It should have been Hernandez’s last year at PCC last semester but thanks to the EOP&S counselors she’ll be here for one more year. After receiving a D in Sociology she was told by one counselor that it wouldn’t affect her. Since that counselor was too busy to meet for a second time, Hernandez met with another one who told her that D was the reason she did not get into Cal State University Fullerton and should’ve been retaken several semesters ago.

“I feel like [the counselors] all give you the run around, they all give you different information,” said Hernandez. “One will tell you ‘you don’t need this class.’ and you see another counselor [who says] ‘you actually need this class I don’t know why they told you [that you didn’t].”

EOP&S also offers a college success support group every Tuesday from 12-1 in C-217 typically lead by Dr. Morales. In the group, which usually consists of ten to fifteen students, they have the opportunity to ask quick questions whether it be about personal challenges, mental wellness or school related. Attending the group also counts for one counseling session which is needed to stay in the program.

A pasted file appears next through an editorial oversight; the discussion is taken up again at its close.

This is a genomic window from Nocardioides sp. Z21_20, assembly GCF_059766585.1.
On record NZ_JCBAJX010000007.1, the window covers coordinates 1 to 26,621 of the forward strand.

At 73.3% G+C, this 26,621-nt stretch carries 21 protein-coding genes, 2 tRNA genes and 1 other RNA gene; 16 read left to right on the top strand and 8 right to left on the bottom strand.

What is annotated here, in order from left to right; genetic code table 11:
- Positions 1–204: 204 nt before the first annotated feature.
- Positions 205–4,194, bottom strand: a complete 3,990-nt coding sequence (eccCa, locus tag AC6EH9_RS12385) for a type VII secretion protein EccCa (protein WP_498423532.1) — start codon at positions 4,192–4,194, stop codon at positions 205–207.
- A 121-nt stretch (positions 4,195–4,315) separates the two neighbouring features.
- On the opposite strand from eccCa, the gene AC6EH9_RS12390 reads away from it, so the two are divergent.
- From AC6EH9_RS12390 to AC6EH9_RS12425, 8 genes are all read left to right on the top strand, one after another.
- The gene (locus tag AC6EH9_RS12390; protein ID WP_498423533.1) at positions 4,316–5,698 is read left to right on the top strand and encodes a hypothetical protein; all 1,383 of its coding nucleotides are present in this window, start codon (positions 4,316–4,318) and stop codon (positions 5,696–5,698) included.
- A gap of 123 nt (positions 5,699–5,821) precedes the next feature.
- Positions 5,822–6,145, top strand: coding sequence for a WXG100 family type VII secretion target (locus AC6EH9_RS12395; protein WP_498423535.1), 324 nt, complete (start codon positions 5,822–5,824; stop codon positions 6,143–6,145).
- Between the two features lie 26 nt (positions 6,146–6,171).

“The support group helps the students tremendously because sometimes they have quick questions that I can answer,” said Morales. “When the students attend one of the support groups it also meets one of those [counseling] requirements.”

Dixon-Harrison is aware that her tutors cannot help every student and her tutoring department is lacking. She encourages students to seek outside help as the EOP&S tutoring should be seen as a secondary option for help.

“Our tutoring component cannot support the one on one tutoring of all 960 plus students,” said Dixon-Harrison. “That’s impossible. I wouldn’t have any counselors if I did that.”

Whether it be cracking down on the amount of students admitted to the program or adding even more staff that can assist them in the way they were promised; there has to be some change if EOP&S actually wants to help their students.

“In terms of the book vouchers and the metro pass they’ve helped me,” said Hernandez. “It’s a good program but I feel like they’re lacking in resources if they’re going to continue admitting in students.”